Then he did some magic, and Notscha found himself set down by the gate of Heaven, where he waited for the dragon. It was still early in the morning; the gate of Heaven had not yet been opened, nor was the watchman at his post. But the dragon was already climbing up. Notscha, whom his master’s magic had rendered invisible, threw the dragon to the ground with his armlet, and began to pitch into him. The dragon scolded and screamed. “There the old worm flounders about,” said Notscha, “and does not care how hard he is beaten! I will scratch off some of his scales.”

And with these words he began to tear open the dragon’s festal garments, and rip off some of the scales beneath his left arm, so that the red blood dripped out. Then the dragon could no longer stand the pain and begged for mercy. But first he had to promise Notscha that he would not complain of him, before the latter would let him go. And then the dragon had to turn himself into a little green snake, which Notscha put into his sleeve and took back home with him. But no sooner had he drawn the little snake from his sleeve than it assumed human shape. The dragon then swore that he would punish Li Dsing in a terrible manner, and disappeared in a flash of lightning.

Li Dsing was now angry with his son in earnest. Therefore Notscha’s mother sent him to the rear of the house to keep out of his father’s sight. Notscha disappeared and went to his master, in order to ask him what he should do when the dragon returned. His master advised him and Notscha went back home. And all the Dragon Kings of the four seas were assembled, and had bound his parents, with cries and tumult, in order to punish them. Notscha ran up and cried with a loud voice: “I will take the punishment for whatever I have done! My parents are blameless! What is the punishment you wish to lay upon me?” “Life for life!” said the dragon. “Very well then, I will destroy myself!” And so he did and the dragons went off satisfied; while Notscha’s mother buried him with many tears.

But the spiritual part of Notscha, his soul, fluttered about in the air, and was driven by the wind to the cave of the Great One. He took it in and said to it: “You must appear to your mother! Forty miles distant from your home rises a green mountain cliff. On this cliff she must build a shrine for you. And after you have enjoyed the incense of human adoration for three years, you shall once more have a human body.” Notscha appeared to his mother in a dream, and gave her the whole message, and she awoke in tears. But Li Dsing grew angry when she told him about it. “It serves the accursed boy right that he is dead! It is because you are always thinking of him that he appears to you in dreams. You must pay no attention to him.” The woman said no more, but thenceforward he appeared to her daily, as soon as she closed her eyes, and grew more and more urgent in his demand. Finally all that was left for her to do was to erect a temple for Notscha without Li Dsing’s knowledge.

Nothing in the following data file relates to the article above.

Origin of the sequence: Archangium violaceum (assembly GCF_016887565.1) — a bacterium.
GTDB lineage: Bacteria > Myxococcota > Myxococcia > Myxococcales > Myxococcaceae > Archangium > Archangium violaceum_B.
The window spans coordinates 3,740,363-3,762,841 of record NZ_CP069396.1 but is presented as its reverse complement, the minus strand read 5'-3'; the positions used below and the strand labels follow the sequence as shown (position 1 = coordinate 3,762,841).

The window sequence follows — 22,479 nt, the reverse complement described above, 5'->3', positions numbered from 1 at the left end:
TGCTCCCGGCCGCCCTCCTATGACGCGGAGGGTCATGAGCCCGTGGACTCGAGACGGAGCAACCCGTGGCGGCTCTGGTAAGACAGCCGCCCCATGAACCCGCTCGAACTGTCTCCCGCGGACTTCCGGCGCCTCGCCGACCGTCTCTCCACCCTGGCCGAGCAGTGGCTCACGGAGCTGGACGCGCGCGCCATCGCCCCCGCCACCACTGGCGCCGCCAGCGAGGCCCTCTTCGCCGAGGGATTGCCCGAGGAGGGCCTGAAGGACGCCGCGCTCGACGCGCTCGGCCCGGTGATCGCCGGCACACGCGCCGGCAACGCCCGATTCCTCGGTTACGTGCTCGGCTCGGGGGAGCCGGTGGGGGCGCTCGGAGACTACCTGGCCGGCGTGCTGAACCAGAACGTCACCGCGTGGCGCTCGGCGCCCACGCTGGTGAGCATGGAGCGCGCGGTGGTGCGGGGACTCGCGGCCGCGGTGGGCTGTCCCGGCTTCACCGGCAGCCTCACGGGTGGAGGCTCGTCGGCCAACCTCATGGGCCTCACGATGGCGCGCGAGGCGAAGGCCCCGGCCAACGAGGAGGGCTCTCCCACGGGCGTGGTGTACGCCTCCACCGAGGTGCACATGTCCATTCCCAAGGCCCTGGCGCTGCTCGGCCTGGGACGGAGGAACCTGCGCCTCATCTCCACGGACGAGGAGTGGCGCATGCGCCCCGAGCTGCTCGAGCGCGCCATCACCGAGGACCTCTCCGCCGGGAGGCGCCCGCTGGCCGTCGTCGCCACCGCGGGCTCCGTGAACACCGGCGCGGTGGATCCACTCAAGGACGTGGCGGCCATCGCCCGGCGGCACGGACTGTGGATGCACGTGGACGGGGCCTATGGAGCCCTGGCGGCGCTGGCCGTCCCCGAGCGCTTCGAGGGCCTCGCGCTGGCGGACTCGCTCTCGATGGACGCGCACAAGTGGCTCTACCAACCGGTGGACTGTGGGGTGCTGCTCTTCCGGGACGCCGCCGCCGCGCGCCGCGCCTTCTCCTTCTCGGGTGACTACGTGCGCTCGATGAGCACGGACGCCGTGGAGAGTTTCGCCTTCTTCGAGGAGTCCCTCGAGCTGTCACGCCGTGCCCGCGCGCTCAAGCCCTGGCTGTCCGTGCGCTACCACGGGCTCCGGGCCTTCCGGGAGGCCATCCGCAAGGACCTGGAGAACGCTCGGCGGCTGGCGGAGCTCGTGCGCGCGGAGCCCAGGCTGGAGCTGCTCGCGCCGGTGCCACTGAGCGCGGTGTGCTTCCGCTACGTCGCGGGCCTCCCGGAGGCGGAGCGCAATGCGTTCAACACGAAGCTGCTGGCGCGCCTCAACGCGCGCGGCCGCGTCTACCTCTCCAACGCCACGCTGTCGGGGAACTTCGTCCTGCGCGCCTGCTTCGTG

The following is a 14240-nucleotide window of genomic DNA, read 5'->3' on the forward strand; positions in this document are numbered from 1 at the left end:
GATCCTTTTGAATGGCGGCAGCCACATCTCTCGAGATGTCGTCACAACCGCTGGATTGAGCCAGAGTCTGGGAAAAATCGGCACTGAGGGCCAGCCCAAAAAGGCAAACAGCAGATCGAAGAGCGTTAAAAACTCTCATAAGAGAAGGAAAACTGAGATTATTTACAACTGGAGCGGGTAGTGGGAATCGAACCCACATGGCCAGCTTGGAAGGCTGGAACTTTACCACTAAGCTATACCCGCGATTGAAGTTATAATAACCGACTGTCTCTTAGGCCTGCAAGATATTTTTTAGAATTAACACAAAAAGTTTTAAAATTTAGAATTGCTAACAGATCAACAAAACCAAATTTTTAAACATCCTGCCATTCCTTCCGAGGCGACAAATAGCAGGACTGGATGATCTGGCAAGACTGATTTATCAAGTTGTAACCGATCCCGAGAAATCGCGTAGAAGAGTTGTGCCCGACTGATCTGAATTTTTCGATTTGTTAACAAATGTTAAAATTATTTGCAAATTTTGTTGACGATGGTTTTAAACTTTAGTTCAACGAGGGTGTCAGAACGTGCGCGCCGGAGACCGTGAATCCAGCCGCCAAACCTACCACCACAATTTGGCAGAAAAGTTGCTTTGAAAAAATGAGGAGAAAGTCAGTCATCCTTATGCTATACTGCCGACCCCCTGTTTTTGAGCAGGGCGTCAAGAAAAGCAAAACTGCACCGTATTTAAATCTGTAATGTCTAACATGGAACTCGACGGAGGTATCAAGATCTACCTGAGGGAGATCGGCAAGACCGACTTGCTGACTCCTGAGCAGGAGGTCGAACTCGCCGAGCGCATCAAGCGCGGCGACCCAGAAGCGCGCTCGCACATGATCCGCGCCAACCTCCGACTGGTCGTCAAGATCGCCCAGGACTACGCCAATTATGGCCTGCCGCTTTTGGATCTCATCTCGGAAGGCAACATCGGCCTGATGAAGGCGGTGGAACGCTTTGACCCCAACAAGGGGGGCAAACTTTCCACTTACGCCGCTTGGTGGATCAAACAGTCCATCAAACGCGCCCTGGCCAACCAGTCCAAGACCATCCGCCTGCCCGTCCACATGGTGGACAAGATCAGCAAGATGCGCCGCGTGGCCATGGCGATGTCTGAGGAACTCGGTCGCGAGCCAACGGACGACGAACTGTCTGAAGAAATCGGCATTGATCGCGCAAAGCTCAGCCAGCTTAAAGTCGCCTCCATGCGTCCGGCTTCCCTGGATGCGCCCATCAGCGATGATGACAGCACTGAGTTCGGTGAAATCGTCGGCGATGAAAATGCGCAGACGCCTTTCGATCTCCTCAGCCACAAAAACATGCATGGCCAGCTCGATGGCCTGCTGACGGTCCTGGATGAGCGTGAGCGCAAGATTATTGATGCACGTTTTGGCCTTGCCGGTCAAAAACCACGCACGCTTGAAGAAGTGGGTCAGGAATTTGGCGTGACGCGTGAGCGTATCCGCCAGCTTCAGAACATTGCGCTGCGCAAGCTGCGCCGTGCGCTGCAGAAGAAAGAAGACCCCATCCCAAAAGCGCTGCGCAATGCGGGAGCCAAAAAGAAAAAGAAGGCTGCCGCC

And Notscha performed great miracles in his temple. All prayers made in it were granted. And from far away people streamed to it to burn incense in his honor.

Thus half a year passed. Then Li Dsing, on the occasion of a great military drill, once came by the cliff in question, and saw the people crowding thickly about the hill like a swarm of ants. Li Dsing inquired what there were to see upon the hill. “It is a new god, who performs so many miracles that people come from far and near to honor him.” “What sort of a god is he?” asked Li Dsing. They did not dare conceal from him who the god was. Then Li Dsing grew angry. He spurred his horse up the hill and, sure enough, over the door of the temple was written: “Notscha’s Shrine.” And within it was the likeness of Notscha, just as he had appeared while living. Li Dsing said: “While you were alive you brought misfortune to your parents. Now that you are dead you deceive the people. It is disgusting!” With these words he drew forth his whip, beat Notscha’s idolatrous likeness to pieces with it, had the temple burned down, and the worshipers mildly reproved. Then he returned home.

Now Notscha had been absent in the spirit upon that day. When he returned he found his temple destroyed; and the spirit of the hill gave him the details. Notscha hurried to his master and related with tears what had befallen him. The latter was roused and said: “It is Li Dsing’s fault. After you had given back your body to your parents, you were no further concern of his. Why should he withdraw from you the enjoyment of the incense?”

Then the Great One made a body of lotus-plants, gave it the gift of life, and enclosed the soul of Notscha within it. This done he called out in a loud voice: “Arise!”

A drawing of breath was heard, and Notscha leaped up once more in the shape of a small boy. He flung himself down before his master and thanked him. The latter bestowed upon him the magic of the fiery lance, and Notscha thenceforward had two whirling wheels beneath his feet: The wheel of the wind and the wheel of fire. With these he could rise up and down in the air. The master also gave him a bag of panther-skin in which to keep his armlet and his silken cloth.